Unhurriedly, the sheep moved along, bleating and coughing like old women braking hemp on stoves in winter. A cloud of dust hung above the road.
"Come on!" the old shepherd udged them on, snapping his whip.
"Hey, where d'you think you're going?" Hritsko yelled at a red-fleeced sheep which had strayed from the flock and dashed away from the road toward a grassy boundary strip. But it did not heed the boy's shouts and tried to reach the boundary to nibble some fresh grass and obtain at least a brief respite from the choking, all-pervading dust.
Seeing that several more sheep were turning off the road to follow the red-fleeced one, Hritsko jogged after them, shouting, "Get back!" and snapping his whip. Reluctantly, the fugitives turned back.
Playfully and smilingly, the sun began to emerge from behind the hill. Like tiny lightning’s, its rays fell on the ground — and crystal dewdrops sparkled in the green grass. With the appearance of the sun, all creatures came to life. Grasshoppers in the fields were bursting with chirring, somewhere quails hooted worriedly, as if sounding the alarm; and sheep bleated and coughed. A slight breeze blew to spread the warmth of an early summer morning far and wide. The world became cheery and pleasant.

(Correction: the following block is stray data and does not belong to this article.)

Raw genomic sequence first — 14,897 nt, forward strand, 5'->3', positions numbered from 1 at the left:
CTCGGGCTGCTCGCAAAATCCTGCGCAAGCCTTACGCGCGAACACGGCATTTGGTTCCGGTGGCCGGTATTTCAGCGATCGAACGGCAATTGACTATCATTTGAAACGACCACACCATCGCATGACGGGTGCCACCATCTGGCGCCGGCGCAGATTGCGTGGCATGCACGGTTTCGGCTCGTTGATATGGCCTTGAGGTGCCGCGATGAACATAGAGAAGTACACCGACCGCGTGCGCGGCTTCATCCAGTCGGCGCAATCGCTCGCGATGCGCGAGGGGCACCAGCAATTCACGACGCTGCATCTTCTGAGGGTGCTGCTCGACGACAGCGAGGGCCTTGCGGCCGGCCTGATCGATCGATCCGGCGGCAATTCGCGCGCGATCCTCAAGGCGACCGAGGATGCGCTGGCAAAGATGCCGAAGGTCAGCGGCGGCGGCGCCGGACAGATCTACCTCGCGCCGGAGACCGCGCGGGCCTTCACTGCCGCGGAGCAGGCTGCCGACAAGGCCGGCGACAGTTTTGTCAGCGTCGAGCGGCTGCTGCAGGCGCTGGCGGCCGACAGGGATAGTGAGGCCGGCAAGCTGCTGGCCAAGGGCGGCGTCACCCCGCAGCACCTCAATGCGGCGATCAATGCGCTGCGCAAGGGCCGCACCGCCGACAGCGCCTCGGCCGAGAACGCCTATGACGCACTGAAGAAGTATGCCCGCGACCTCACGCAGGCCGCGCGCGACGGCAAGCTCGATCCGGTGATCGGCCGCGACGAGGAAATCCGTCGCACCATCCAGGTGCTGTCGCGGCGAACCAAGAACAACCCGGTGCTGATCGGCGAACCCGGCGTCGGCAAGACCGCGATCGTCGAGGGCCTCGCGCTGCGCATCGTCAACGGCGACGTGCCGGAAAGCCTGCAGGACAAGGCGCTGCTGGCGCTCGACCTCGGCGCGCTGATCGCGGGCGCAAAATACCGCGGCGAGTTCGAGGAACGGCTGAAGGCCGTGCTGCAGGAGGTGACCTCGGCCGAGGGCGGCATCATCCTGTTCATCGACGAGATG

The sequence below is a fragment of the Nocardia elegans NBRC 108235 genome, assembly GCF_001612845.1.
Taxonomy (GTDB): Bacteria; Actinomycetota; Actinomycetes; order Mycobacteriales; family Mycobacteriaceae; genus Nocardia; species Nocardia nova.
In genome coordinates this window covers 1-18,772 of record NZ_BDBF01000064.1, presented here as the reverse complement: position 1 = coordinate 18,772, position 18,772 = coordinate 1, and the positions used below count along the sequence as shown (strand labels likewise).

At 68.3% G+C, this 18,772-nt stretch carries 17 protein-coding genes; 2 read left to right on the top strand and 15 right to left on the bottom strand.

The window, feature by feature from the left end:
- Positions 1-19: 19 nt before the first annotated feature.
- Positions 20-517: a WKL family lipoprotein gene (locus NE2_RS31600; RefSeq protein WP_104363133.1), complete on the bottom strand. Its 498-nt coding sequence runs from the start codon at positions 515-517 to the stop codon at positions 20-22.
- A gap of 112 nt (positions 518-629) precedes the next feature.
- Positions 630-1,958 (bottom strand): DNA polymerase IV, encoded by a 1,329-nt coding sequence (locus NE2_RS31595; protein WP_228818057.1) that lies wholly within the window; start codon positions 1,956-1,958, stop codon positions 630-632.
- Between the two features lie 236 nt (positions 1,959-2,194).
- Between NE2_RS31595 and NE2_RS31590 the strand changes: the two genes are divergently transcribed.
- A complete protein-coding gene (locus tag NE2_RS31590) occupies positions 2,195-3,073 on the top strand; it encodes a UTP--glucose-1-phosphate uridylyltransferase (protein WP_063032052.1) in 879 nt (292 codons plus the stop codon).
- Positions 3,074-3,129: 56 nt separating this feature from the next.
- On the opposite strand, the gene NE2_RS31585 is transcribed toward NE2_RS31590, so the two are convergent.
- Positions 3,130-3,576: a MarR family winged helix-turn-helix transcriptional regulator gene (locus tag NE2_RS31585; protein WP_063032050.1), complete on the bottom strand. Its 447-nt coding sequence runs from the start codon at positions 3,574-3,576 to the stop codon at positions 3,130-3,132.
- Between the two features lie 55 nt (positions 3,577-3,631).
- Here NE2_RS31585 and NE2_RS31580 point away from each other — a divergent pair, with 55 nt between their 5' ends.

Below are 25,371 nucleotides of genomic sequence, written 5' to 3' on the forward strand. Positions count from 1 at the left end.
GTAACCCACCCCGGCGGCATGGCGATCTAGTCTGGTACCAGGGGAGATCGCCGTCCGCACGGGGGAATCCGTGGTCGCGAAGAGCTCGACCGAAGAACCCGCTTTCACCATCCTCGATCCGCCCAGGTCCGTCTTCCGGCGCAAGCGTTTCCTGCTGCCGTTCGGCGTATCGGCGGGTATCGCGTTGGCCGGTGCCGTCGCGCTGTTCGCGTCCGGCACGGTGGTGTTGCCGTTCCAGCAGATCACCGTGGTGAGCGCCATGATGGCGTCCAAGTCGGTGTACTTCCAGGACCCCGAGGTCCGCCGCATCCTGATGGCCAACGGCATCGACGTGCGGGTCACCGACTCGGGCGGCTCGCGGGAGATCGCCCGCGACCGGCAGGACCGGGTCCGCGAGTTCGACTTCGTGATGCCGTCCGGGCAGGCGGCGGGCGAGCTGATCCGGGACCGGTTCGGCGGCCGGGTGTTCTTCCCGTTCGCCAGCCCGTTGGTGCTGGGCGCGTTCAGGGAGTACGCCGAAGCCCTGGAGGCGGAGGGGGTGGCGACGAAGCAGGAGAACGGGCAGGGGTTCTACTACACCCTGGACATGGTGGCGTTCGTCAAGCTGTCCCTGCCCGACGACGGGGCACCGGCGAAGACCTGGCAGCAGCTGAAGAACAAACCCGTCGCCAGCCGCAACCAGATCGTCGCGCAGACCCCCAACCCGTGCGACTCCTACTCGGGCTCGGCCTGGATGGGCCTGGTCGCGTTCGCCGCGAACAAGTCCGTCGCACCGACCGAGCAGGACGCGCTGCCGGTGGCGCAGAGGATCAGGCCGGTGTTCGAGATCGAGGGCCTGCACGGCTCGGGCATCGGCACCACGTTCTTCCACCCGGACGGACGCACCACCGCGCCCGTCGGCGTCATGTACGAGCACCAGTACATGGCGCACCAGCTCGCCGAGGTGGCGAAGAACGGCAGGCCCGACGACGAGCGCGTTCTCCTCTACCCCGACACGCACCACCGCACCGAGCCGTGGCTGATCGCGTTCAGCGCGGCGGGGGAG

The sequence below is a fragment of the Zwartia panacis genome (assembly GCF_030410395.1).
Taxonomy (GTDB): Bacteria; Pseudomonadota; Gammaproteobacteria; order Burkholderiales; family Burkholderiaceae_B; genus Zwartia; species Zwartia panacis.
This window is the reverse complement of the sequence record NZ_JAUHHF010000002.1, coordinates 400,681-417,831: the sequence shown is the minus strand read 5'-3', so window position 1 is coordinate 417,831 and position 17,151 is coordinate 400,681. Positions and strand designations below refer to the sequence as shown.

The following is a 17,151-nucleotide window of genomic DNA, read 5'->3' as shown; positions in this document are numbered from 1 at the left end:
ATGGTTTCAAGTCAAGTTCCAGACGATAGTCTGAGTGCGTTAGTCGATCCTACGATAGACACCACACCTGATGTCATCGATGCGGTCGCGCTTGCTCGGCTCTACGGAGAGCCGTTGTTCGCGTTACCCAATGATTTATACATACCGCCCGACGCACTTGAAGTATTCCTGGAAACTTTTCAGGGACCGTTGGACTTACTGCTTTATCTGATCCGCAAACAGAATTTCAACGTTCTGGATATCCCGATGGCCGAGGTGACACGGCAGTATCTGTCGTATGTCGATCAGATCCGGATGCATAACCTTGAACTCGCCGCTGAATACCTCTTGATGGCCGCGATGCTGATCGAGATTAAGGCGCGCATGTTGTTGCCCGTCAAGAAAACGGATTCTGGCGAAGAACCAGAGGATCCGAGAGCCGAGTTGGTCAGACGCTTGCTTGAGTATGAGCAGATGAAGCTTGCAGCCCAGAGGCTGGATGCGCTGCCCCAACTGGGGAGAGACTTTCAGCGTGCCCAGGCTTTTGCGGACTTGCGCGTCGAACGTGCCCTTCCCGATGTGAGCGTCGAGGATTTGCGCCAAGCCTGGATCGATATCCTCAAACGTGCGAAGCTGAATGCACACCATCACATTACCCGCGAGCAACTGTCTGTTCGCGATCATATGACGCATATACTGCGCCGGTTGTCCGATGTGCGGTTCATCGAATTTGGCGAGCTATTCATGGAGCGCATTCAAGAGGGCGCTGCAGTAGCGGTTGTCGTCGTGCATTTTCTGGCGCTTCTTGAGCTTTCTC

Chipka strolled on one side of the flock, his head hung low. What was he thinking about? What was on his mind? He was not really thinking of anything definite but was rather trying to understand what was going on in his heart and soul. Then he forgot — and put everything out of his mind... Now he felt good. He felt happy and free. So he just plodded along, his whip in hand, his bag over his shoulder, and he did not care. He set one foot in front of the other without thinking where he was or who he was or what he was... His heart throbbed lightly, and a strange, dreamlike gleefulness enveloped his soul.
Presently they reached the pasture. Old Ulas snapped his whip, and the sheep scattered over the green field.
"Now, boys, we can get some rest," he declared.